|Title||After the War Is Over Will There Be Any Home Sweet Home?|
|Alternative Title||After the War Is Over Will There Be Any “Home Sweet Home”|
|Composer||Andrieu, Harry |
- Woodruff, Joseph
- Pourman, E. J. [Elmer Jacob]
|Publisher||Joe Morris Music Co. |
|Place of Publication||New York (N.Y.) |
|Publisher Address||145 W. 45th St. |
|Year of Publication||1917 |
|Date of Copyright||1917-04-19|
|Physical Description||1 score, voice and piano (, 2-3,  p.)|
|Comment||Broad & Market Music Co., holders of the original copyright, printed two editions and then evidently sold the rights to Joe Morris Music Co. in early 1918. Morris issued a third edition in at least seven different printings (distinguished by the back covers) and promoted it successfully, especially with piano-roll manufacturers. It does not appear to have been performed widely in vaudeville but did attain some popularity with amateurs. Of at least six songs issued in 1917 with similar or identical titles, this was by far the most successful. In summer of 1918 the song was accused of damaging morale; and in August 1918, Morris copyrighted and issued a new version, a fourth edition, with lyrics rewritten by Andrew B. Sterling and with a shorter title: “After the war is over.”|
- One recording and eight piano rolls were released; and as these were disseminated, the song became widely popular, as evidenced by notices in local papers and by the number of surviving copies of the sheet music.
- This is the seventh printing of the third edition and probably dates from the first half of 1918. The first two editions were issued by the Broad & Market Music Co., Newark, NJ, which copyrighted the song, and who remains the copyright holder indicated at the bottom of p. 2. The first edition was promoted briefly but intensively, with considerable success; then the song languished until Stern purchased the rights.
- Composer and lyricist are given correctly on p. 2; on the cover, the music is attributed to Joseph Woodruff and the words to E. J. Pourmon.
|Musical Note||The refrain of this waltz ballad closes by quoting the second phrase of “Home Sweet Home,” which also constitutes the piano introduction. As a whole, both words and music are closely modeled on “After the Ball”; meter and rhyme scheme are virtually identical, and the chorus quotes several lines with only slight alterations. The harmonic structure closely resembles the model, and the same secondary dominant is used to prepare the final phrase of the chorus. The melody, however, is primarily stepwise, with expressive chromaticism, unlike the arpeggiated melody of “After the Ball.”|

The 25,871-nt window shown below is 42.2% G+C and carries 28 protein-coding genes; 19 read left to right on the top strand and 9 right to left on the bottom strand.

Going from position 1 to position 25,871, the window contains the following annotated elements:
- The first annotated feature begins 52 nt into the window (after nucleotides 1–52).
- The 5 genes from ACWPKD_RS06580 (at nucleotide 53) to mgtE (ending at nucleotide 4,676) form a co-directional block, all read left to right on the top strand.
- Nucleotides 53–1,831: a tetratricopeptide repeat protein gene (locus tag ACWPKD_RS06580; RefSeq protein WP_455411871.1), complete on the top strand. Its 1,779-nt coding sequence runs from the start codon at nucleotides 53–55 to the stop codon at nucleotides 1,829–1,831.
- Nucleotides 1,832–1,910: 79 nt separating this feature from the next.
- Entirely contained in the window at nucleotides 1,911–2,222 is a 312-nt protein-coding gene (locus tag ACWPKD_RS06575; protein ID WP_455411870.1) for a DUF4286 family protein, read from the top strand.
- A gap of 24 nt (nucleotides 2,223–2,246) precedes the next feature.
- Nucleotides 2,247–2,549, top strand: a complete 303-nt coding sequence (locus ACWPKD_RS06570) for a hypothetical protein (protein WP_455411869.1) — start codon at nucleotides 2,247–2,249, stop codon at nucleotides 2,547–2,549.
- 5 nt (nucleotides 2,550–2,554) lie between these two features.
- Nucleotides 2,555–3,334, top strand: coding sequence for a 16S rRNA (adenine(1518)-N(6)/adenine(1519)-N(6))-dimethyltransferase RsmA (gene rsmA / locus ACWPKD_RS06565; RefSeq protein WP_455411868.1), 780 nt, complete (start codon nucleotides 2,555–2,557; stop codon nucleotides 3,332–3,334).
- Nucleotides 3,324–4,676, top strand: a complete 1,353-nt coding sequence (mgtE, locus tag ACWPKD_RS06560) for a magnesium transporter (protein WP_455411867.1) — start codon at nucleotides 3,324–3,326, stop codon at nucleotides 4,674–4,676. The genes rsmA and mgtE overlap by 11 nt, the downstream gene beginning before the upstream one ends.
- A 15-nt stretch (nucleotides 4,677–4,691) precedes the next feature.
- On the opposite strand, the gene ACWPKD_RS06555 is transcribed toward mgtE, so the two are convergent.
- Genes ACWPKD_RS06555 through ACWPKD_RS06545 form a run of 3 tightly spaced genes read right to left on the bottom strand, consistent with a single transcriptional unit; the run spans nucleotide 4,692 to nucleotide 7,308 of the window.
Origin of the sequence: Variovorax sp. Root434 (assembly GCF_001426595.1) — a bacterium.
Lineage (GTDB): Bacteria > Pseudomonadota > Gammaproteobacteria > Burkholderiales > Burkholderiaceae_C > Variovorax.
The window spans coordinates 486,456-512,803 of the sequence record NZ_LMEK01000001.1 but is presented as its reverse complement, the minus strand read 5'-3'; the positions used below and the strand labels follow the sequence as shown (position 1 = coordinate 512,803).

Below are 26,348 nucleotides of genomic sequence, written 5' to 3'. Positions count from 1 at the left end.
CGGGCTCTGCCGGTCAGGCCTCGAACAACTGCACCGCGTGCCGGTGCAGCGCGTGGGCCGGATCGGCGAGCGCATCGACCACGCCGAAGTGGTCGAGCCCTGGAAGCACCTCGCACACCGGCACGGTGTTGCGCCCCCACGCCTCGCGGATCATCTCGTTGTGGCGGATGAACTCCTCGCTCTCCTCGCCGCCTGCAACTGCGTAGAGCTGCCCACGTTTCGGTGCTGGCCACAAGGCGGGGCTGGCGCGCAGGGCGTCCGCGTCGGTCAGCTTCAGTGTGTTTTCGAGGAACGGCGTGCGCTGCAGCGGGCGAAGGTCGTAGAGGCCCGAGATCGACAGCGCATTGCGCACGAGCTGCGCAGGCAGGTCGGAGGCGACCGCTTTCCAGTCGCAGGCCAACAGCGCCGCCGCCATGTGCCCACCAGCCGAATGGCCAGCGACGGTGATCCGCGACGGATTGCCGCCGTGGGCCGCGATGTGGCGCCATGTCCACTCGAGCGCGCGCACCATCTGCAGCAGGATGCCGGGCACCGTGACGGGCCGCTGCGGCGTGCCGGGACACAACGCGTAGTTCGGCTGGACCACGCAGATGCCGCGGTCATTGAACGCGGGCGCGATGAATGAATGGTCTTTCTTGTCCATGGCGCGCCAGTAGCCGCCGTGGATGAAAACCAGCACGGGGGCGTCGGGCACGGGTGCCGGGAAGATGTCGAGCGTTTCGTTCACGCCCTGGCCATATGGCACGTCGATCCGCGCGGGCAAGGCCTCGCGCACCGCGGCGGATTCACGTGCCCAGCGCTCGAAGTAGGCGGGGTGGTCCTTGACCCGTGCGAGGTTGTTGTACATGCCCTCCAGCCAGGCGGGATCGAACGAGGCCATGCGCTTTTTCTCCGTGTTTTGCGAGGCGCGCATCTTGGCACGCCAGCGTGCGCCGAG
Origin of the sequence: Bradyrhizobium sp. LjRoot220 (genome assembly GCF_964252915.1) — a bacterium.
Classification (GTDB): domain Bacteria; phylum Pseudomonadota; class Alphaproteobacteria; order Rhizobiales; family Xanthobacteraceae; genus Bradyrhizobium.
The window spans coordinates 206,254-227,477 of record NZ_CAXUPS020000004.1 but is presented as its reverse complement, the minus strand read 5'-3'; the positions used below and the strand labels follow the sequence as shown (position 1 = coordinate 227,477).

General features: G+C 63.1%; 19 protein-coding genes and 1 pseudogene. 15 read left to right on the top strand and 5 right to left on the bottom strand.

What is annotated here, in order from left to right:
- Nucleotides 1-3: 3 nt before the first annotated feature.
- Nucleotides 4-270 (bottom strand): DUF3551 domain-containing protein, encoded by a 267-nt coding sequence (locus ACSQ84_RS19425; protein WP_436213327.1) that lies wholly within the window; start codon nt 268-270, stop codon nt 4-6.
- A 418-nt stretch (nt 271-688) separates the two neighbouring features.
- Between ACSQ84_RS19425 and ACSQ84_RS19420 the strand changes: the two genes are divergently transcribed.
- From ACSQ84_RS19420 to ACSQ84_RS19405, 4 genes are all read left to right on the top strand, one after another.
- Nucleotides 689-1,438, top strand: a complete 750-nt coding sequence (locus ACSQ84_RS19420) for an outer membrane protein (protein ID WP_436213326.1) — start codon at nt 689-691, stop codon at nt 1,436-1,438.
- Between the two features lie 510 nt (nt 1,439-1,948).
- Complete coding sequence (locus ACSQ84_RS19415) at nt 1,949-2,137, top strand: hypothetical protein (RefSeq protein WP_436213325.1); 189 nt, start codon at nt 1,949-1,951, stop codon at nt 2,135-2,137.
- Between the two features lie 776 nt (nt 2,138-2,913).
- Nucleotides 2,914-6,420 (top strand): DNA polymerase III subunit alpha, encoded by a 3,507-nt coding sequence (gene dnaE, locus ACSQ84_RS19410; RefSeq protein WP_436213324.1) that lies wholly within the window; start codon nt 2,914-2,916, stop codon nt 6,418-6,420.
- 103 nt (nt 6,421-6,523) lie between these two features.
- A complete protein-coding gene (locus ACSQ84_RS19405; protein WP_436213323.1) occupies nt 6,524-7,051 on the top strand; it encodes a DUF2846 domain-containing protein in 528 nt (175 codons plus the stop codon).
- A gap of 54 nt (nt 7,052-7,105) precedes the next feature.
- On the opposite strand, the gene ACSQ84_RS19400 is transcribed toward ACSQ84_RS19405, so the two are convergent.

|Subject - Topic|
- Soldiers -- Death -- Songs and music.
- Home -- Songs and music.
- Peace -- Songs and music.
- Popular music -- United States -- 1911-1920.
- World War, 1914-1918 -- Songs and music.
- [refrain 2]
- [verse 2] Changed will be the picture of the foreign lands, / Maps will change entirely to diff’rent hands. / Kings and Queens may ever rule their fellow man, / But pray they’ll be united like our own free land.
- [refrain 1] After the war is over and the world’s at peace, / Many a heart will be aching after the war has ceased. / Many a home will be vacant, Many a child be alone, / But I hope they’ll all be happy in a place called “Home sweet Home”.
- [verse 1] Angels they are weeping o’er the foreign war, / Transports are sailing from shore to shore. / Brave heroes are falling to arise no more, / But still the bugle’s calling every man to war.
|Musical Genre||Waltz ballad|
|Repository||University of Illinois at Urbana-Champaign. Sousa Archives and Center for American Music|
|Artist||Pfeiffer Illustrating Co. |
|Printer||F. J. Lawson Co. (New York, NY) |
|Cover Description||Above, as if in a cloud, a mother, seated before a hearth in a Queen Anne chair, consoling two children (daughters); the whole is wrapped in smoke from the scene below: battlefield destruction, with a heap of ruined artillery and a dead soldier (a drummer-boy). BR, oval photographic inset of Joseph Woodruff. Red and blue on white paper, forming a red, white, and blue border; signed BL, in frame.|
|Back Cover Description||At top, “Two songs that should be in every home”; samples and covers for Say a Prayer for the Boys Out There (© 1917 10 13) and We’re Going Over the Top (© 1918 01 03), with two lists of titles, the whole in an ornate frame with flowers and scrollwork, unsigned; slogans at top: Do Your Bit . . . Help Win the War / America’s problem / Ships and food — to send the most food possible in least shipping space / Solution / Eat more fish, cheese, eggs, poultry and save beef, pork & mutton for our fighters.|
- P3, BR: F.J.Lawson Co. N.Y.
- Plate number: p. 3, BL: After The War.
- Cover, BL: 5
- Cover, below inset: Featured by J. Woodruff
|Performance Medium||Voice and piano |
- Series 2, Box 12, Folder 4
- Record Series 12/9/96
|Collection Title||James Edward Myers Sheet Music Collection, 1836-1986|
|Collection||James Edward Myers World War I Sheet Music Collection|